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Home arrow News arrow Defence arrow Industry must boost R&D to bridge technology gap: A.K.Antony
Industry must boost R&D to bridge technology gap: A.K.Antony Print E-mail
Written by Ganesh   
Thursday, 28 August 2008
CII-IAF meet looks for increased role of private sector in meeting defence needs

New Delhi : The Indian industry will have to step up investment in R&D to improve its technological capability to meet the requirements of the defence forces.

Addressing the seminar INDAIR 2008 on 'A strategic partnering of Indian Air Force and industry on modernisation and indigenisation' here today, Union Defence Minister AK Antony said that "Indian industry had to improve its technological capability so as to become suppliers of complete systems rather than just being suppliers of raw materials and components.

The two-day seminar is being jointly organized by the Confederation of Indian Industry (CII) and the Indian Air Force.

Expressing concerns over the failure of the defence production units to adhere to time schedules, Mr Antony said that this was affecting the government's initiatives towards indigenisation and upgradation of the defence forces. He said that the recently announced Defence Procurement Policy was an opportunity for the Indian industry to become an active partner in the modernization of the defence forces.

In his address, Mr Rao Inderjit Singh, Raksha Utpadan Rajya Mantri, conceded that the inventory of the Indian Air Force was decades-old and had to be speedily upgraded. "While earlier one could say that the modernisation process was hindered by the lack of funds, this was not the case today. It is for the industry to step forward and take up the challenge. Mr Singh was optimistic that the Indian industry could become an active system integrator for the defence forces and in this regard they should actively join hands with the defence PSUs.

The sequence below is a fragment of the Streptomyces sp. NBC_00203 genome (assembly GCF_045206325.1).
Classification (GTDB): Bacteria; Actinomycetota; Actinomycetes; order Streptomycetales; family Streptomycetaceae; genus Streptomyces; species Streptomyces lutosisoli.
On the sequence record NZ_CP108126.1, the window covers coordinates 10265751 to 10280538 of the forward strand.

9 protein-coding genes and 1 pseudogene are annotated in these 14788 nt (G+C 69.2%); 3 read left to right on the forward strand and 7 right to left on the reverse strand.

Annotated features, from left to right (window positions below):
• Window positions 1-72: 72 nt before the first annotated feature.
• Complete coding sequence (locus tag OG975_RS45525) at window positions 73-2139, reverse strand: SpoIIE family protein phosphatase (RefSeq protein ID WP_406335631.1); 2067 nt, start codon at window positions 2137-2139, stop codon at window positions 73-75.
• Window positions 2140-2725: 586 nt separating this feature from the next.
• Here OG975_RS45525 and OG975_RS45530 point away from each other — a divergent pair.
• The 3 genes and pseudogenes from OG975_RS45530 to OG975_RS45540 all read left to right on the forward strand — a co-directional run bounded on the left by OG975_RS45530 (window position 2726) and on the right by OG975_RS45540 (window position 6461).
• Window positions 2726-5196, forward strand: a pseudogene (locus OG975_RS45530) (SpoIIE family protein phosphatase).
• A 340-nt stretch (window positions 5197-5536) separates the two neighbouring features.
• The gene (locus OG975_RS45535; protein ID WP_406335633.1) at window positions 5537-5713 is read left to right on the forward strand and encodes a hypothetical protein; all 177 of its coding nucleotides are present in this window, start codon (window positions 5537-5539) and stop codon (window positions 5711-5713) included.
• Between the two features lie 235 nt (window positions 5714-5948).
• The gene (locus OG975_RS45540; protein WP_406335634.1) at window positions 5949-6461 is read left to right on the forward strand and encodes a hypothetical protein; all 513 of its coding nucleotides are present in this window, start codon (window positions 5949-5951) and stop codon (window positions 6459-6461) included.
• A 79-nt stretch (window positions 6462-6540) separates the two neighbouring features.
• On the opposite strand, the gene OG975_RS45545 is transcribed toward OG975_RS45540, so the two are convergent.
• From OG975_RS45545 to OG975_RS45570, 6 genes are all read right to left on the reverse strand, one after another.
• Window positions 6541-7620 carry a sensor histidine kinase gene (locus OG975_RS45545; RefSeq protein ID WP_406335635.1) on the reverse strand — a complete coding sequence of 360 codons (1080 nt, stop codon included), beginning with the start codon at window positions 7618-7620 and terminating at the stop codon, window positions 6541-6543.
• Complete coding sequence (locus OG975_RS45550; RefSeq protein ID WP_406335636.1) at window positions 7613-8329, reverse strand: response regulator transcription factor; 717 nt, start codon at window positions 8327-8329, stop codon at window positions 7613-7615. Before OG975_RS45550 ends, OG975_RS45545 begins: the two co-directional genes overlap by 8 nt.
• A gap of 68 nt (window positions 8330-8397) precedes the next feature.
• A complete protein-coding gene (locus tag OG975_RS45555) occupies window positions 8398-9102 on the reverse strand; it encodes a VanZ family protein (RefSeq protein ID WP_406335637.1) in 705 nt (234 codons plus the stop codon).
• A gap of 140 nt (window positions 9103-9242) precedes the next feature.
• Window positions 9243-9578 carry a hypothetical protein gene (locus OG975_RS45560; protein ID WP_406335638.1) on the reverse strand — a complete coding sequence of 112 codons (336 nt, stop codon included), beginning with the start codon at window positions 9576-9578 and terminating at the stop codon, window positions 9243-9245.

Delivering the keynote address, Chief of the Air Staff, Air Chief Marshal F H Major said that the Indian Air Force was on the threshold of a major transformation. Pointing out that today 70 per cent of the Air Force's equipment needs were met by foreign companies and this was the most important thing that had to change, if we are to meet our goal of strategic self-reliance. 

"The emerging service requirements, the economic environment and government policies had created a great opportunity for the industry." The Air Chief said that if we succeed in establishing a firm foundation today, our aerospace capability would jump a generation ahead. Accepting that it was difficult for industry to achieve core competencies in all spheres, he urged Indian companies to identify emerging technologies and concentrate on developing them.

In his welcome address, Mr Atul C Kirloskar, Chairman, CII National Committee on Defence and Chairman & Managing Director, Kirloskar Oil Engines Ltd, said that while the new DPP was favourable move for the Indian industry to partner in the production and maintenance of defence weapon systems, the delay in the notification of the 'Raksha Udyog Ratnas' was an "opportunity lost".  Mr Kirloskar also commented that the challenge before the Government is operationalisation of various provisions in DPP such as 'Make' Procedure in 'Letter and Spirit'.

Air Marshal Gautam Nayyar, Air Officer Commanding-in Chief, Maintenance Command, told the participants that industry must keep in mind the IAF's stringent quality requirements and assured them of full support in evolving such standards.  He suggested collaboration between the private industry and defence research laboratories in this regard. Air Marshal Nayyar was confident that opportunities for Indian industry would grow as the defence forces became more transparent about their projects.

The two-day seminar will address issues like perspectives and procedures of indigenisation and modernisation; indigenisation process for airborne spares; modernisation of industrial facilities and production infrastructure; and material handling, transportation and warehousing, among others.

 
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